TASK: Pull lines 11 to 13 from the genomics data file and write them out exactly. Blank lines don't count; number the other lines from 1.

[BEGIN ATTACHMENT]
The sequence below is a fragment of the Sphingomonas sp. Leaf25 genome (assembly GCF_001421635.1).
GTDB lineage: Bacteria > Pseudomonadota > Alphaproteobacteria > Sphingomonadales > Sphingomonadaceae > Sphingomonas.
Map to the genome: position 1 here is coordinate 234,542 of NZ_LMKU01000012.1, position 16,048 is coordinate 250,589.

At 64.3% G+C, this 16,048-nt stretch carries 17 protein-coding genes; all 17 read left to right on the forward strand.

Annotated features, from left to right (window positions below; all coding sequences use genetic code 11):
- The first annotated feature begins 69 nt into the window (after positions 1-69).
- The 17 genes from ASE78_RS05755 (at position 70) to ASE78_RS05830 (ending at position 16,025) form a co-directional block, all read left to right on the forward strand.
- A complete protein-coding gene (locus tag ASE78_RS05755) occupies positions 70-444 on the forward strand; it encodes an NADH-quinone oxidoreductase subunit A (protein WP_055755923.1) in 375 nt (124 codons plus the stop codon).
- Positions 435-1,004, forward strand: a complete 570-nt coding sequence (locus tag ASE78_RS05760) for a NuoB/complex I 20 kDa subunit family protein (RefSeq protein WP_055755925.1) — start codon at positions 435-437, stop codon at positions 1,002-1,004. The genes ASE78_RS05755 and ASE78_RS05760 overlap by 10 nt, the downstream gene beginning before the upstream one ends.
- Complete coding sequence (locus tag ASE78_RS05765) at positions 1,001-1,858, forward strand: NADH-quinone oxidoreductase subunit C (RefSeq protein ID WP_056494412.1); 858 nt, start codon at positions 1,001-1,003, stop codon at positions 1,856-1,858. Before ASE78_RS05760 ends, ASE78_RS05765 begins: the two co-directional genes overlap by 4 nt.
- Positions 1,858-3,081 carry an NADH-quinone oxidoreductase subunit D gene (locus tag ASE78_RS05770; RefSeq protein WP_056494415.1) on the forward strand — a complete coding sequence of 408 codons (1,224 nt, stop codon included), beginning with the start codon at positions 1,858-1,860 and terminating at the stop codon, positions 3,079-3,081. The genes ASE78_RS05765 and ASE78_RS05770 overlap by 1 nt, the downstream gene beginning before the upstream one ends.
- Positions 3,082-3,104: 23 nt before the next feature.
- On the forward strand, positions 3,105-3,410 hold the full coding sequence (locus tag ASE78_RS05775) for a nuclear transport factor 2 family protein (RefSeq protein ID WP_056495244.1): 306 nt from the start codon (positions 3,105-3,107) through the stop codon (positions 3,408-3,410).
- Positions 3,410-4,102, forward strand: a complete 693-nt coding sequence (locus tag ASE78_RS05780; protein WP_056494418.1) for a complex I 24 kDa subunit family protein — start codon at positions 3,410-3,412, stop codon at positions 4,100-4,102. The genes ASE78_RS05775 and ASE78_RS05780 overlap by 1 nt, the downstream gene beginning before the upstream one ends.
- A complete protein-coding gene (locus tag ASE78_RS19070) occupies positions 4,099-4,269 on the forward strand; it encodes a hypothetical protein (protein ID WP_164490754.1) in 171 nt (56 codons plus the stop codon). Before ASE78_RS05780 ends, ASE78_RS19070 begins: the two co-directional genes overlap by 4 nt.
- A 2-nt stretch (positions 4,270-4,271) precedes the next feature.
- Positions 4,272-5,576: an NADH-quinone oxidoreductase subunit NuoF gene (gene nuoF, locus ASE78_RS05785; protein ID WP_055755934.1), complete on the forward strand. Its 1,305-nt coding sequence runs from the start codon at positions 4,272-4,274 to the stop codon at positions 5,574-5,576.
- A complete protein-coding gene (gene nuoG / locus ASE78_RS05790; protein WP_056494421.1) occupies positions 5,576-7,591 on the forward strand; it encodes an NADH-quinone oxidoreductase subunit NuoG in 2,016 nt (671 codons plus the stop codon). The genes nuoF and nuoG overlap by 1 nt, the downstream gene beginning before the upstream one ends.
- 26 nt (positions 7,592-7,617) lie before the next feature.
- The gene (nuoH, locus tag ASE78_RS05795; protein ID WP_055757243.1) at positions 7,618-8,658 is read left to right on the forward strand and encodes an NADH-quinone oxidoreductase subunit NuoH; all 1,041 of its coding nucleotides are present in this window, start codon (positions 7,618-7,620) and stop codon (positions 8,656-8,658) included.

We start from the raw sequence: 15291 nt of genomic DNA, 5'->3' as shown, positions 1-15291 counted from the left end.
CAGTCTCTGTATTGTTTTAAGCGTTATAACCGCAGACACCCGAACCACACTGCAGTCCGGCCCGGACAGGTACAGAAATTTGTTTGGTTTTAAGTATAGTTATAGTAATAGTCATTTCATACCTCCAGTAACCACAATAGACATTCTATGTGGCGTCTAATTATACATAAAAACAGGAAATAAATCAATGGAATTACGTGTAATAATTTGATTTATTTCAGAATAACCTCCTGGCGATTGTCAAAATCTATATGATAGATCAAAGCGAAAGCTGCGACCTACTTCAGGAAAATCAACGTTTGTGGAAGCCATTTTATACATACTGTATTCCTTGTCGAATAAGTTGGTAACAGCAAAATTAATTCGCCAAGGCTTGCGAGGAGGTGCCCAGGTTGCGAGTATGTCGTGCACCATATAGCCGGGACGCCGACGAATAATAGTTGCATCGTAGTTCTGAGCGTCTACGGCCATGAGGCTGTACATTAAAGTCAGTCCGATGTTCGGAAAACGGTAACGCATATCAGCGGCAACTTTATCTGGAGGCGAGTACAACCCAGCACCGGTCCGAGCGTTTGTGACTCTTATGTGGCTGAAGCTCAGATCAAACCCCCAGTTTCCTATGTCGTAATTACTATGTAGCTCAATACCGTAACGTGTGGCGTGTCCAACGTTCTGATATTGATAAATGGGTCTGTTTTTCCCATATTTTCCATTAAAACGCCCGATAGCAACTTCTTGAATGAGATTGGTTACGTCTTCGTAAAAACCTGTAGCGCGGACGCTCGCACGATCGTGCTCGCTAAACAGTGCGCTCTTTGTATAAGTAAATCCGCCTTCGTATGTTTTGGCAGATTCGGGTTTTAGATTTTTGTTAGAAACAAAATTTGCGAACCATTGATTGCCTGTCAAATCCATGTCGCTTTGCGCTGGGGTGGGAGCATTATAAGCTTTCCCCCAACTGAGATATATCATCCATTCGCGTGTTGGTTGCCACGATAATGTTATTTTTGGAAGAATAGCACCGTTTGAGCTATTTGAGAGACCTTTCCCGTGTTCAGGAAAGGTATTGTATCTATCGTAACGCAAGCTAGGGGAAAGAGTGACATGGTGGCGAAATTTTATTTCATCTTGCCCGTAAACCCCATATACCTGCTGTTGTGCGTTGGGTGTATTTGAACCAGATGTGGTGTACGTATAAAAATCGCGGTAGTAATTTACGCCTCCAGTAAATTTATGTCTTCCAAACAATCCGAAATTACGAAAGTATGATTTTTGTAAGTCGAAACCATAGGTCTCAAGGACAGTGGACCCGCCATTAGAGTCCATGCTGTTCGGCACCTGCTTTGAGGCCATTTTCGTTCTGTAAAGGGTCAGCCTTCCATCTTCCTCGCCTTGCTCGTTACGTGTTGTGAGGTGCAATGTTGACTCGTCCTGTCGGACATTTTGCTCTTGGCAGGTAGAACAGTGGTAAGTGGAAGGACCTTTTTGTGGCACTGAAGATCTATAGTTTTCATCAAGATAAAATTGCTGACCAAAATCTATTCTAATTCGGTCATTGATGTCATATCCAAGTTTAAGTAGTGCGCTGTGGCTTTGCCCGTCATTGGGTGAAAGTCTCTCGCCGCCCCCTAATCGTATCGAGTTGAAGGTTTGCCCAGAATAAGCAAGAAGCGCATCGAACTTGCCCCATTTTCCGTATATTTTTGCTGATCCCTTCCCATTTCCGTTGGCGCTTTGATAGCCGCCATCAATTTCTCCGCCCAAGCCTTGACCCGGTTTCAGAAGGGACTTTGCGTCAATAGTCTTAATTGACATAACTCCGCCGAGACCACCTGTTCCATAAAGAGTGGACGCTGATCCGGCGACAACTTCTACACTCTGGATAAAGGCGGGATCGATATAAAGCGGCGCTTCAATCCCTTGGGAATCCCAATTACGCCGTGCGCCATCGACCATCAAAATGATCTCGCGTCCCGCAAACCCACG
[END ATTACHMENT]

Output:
- Positions 1,858-3,081 carry an NADH-quinone oxidoreductase subunit D gene (locus tag ASE78_RS05770; RefSeq protein WP_056494415.1) on the forward strand — a complete coding sequence of 408 codons (1,224 nt, stop codon included), beginning with the start codon at positions 1,858-1,860 and terminating at the stop codon, positions 3,079-3,081. The genes ASE78_RS05765 and ASE78_RS05770 overlap by 1 nt, the downstream gene beginning before the upstream one ends.
- Positions 3,082-3,104: 23 nt before the next feature.
- On the forward strand, positions 3,105-3,410 hold the full coding sequence (locus tag ASE78_RS05775) for a nuclear transport factor 2 family protein (RefSeq protein ID WP_056495244.1): 306 nt from the start codon (positions 3,105-3,107) through the stop codon (positions 3,408-3,410).